Late last month, a group of Jewish students and community members filed a federal lawsuit against San Francisco State University. The lawsuit alleges that SFSU has, for years, turned a blind eye toward the censorship and harassment of Jewish students and their allies. As I wrote in Reason last week, the complaint is a mixed bag, containing some very serious allegations but also sweeping protected speech into the charges of harassment. For example, as part of their harassment claim, plaintiffs cite posters featuring a picture of a dead child captioned “Made in Israel—Palestinian Children Meat, Slaughtered According to Jewish Rites Under American License,” and cite students holding portraits of hijacker Leila Khaled alongside slogans like “my heroes have always killed colonizers” and “resistance is not terrorism.”
When it comes to offensive-but-protected speech, of course, the answer is not more censorship, but equal protection for all speech. Administrators often cite the importance of free speech when it suits them, and throw free speech under the bus when it does not. What the SFSU plaintiffs believe, and what I think is driving a lot of their anger, is that the administration would never tolerate even a small fraction of the anti-Israel speech that occurs on campus if it were instead directed at other groups. As the plaintiffs point out:
In contrast [to their tolerance of anti-Israel speech], SFSU has bent over backwards to protect the most trivial concerns of students and faculty hostile to Jews, even seeking to punish clearly protected speech and responding rapidly and publicly in condemning such disfavored viewpoints. In 2006, after the defacing of the flags of ... Hamas and Hezbollah at an on campus anti-terrorism rally by the SFSU College Republicans, SFSU sought to discipline the group and two of its officers for violating unconstitutionally vague provisions of the Student Code of Conduct.
FIRE happens to know a bit about this particular incident. In fact, we were involved. Ten years ago this month, another group of students filed a First Amendment lawsuit against SFSU as part of FIRE’s Speech Code Litigation Project (the predecessor to our Stand Up For Speech Litigation Project).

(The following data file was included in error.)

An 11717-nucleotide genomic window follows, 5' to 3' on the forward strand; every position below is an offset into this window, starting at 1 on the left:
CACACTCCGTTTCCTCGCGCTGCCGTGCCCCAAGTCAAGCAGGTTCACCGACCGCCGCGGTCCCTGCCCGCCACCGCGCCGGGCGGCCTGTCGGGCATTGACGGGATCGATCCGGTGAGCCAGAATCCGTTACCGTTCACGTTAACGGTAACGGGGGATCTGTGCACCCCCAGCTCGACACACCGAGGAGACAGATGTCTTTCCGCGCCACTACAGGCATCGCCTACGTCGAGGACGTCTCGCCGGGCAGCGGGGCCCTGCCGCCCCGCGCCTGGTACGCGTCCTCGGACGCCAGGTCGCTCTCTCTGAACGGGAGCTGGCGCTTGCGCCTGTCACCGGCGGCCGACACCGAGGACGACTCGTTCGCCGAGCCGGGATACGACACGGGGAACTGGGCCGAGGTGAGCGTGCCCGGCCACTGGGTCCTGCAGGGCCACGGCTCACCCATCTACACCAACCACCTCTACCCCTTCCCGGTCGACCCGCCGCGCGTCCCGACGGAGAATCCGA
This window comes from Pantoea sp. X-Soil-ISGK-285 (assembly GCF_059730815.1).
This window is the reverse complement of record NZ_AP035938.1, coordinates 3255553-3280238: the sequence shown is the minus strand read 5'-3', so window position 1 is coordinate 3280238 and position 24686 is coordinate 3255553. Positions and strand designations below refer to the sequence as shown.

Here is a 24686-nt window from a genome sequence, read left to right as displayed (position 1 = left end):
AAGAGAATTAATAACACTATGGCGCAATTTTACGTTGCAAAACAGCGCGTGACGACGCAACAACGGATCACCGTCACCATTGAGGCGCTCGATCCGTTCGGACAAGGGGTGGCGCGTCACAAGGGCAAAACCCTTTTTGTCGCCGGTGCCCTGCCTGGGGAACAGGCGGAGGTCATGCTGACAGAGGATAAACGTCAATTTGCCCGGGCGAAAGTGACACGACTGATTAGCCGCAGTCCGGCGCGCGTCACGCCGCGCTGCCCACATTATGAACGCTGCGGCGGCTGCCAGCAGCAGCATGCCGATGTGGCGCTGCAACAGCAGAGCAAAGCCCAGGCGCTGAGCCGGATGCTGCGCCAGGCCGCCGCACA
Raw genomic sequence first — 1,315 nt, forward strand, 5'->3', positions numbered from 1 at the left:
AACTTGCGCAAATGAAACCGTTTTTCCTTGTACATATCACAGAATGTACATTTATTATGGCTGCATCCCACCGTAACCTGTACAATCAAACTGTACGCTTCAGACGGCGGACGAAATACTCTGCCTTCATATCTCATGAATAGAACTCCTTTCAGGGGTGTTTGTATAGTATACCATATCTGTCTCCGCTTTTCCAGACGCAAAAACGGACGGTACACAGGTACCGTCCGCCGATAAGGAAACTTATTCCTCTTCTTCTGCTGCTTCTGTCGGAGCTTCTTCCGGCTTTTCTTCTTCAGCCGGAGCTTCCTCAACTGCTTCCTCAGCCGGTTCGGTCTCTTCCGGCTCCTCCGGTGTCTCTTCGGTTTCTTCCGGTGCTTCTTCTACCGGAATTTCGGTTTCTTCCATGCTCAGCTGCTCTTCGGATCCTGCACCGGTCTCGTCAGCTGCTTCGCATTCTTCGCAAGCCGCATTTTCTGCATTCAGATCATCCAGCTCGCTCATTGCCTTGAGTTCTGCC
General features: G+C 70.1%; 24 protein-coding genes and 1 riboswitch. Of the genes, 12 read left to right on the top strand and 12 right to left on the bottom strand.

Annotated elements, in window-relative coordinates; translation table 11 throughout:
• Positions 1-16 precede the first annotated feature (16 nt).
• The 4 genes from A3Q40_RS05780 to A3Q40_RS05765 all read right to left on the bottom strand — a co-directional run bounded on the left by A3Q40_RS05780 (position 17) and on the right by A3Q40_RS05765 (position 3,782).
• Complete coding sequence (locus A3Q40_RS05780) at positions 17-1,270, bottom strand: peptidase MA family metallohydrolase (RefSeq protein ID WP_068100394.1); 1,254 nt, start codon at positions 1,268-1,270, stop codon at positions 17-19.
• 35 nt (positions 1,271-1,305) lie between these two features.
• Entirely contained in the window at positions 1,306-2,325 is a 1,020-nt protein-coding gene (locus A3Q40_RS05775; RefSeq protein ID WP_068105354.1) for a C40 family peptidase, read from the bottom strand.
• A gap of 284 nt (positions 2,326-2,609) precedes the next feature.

The plaintiffs in that suit were the SFSU College Republicans and two of the group’s members, undergraduates Leigh Wolf and Trent Downes. SFSU’s College Republicans were put on trial for “incivility” by a campus tribunal for stepping on paper replicas they had created of Hamas and Hezbollah flags as part of an anti-terrorism rally they held in October 2006. Unbeknownst to these students, the flags of the two organizations contain the word “Allah” in Arabic script. FIRE wrote twice to SFSU to stress that a public university cannot lawfully prosecute students for engaging in peaceful protest or for “desecrating” flags of any kind. The university ignored this warning, and a university spokesperson told the San Francisco Chronicle that the issue was not flag desecration but rather “the desecration of Allah.” SFSU dragged the students through a five-month investigation and hearing before ultimately clearing the group of charges.
The College Republicans’ speech code lawsuit was successful: in November 2007, a federal magistrate judge ordered SFSU to stop enforcing a vague SFSU policy requiring students to act in accordance with SFSU “goals, principles, and policies” and a California State University system-wide policy requiring students “to be civil to one another.” The judge’s decision was a powerful vindication of college students’ First Amendment rights, one which we frequently cite to this day.
Double standards are corrosive and violate the basic premise that universities will treat their students equally when it comes to free speech and due process. It is not surprising, therefore, to see students who believe they’re on the less-favored side of the standard asking for the same treatment that benefits their ideological opponents. But the answer is not for the university to crack down equally on everyone’s speech (unless that speech leads to a heckler’s veto or is otherwise unprotected, as some of the counts in the lawsuit allege). The answer is that universities must vigorously defend all of their students’ protected speech, regardless of whether that speech aligns with administrators’ own ideological sympathies.